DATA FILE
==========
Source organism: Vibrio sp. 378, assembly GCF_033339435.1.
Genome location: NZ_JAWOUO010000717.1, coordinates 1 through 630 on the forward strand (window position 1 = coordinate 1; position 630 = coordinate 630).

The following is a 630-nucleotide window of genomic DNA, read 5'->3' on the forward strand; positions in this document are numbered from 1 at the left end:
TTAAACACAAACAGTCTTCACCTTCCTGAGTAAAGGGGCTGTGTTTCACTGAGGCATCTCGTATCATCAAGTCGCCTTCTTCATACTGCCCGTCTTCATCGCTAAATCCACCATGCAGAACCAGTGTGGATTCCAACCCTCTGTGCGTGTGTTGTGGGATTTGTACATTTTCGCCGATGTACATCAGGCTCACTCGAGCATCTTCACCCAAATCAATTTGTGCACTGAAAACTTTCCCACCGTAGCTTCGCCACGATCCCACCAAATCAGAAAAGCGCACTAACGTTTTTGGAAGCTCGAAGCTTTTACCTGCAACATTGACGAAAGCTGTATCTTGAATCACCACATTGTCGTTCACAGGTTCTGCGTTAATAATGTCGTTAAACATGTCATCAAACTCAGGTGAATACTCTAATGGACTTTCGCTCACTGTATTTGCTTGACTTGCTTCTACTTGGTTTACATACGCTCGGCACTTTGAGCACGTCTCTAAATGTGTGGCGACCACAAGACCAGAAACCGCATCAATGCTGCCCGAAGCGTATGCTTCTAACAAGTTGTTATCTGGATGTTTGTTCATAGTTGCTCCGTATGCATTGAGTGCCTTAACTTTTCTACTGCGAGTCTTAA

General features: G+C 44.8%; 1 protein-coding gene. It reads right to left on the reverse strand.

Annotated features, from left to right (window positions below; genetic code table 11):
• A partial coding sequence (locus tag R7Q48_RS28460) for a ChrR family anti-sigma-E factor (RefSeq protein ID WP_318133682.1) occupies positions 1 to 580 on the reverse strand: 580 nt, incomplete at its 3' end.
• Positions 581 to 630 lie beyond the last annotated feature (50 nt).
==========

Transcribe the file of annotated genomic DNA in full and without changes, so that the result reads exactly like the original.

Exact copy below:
Source organism: Vibrio sp. 378, assembly GCF_033339435.1.
Genome location: NZ_JAWOUO010000717.1, coordinates 1 through 630 on the forward strand (window position 1 = coordinate 1; position 630 = coordinate 630).

The following is a 630-nucleotide window of genomic DNA, read 5'->3' on the forward strand; positions in this document are numbered from 1 at the left end:
TTAAACACAAACAGTCTTCACCTTCCTGAGTAAAGGGGCTGTGTTTCACTGAGGCATCTCGTATCATCAAGTCGCCTTCTTCATACTGCCCGTCTTCATCGCTAAATCCACCATGCAGAACCAGTGTGGATTCCAACCCTCTGTGCGTGTGTTGTGGGATTTGTACATTTTCGCCGATGTACATCAGGCTCACTCGAGCATCTTCACCCAAATCAATTTGTGCACTGAAAACTTTCCCACCGTAGCTTCGCCACGATCCCACCAAATCAGAAAAGCGCACTAACGTTTTTGGAAGCTCGAAGCTTTTACCTGCAACATTGACGAAAGCTGTATCTTGAATCACCACATTGTCGTTCACAGGTTCTGCGTTAATAATGTCGTTAAACATGTCATCAAACTCAGGTGAATACTCTAATGGACTTTCGCTCACTGTATTTGCTTGACTTGCTTCTACTTGGTTTACATACGCTCGGCACTTTGAGCACGTCTCTAAATGTGTGGCGACCACAAGACCAGAAACCGCATCAATGCTGCCCGAAGCGTATGCTTCTAACAAGTTGTTATCTGGATGTTTGTTCATAGTTGCTCCGTATGCATTGAGTGCCTTAACTTTTCTACTGCGAGTCTTAA

General features: G+C 44.8%; 1 protein-coding gene. It reads right to left on the reverse strand.

Annotated features, from left to right (window positions below; genetic code table 11):
• A partial coding sequence (locus tag R7Q48_RS28460) for a ChrR family anti-sigma-E factor (RefSeq protein ID WP_318133682.1) occupies positions 1 to 580 on the reverse strand: 580 nt, incomplete at its 3' end.
• Positions 581 to 630 lie beyond the last annotated feature (50 nt).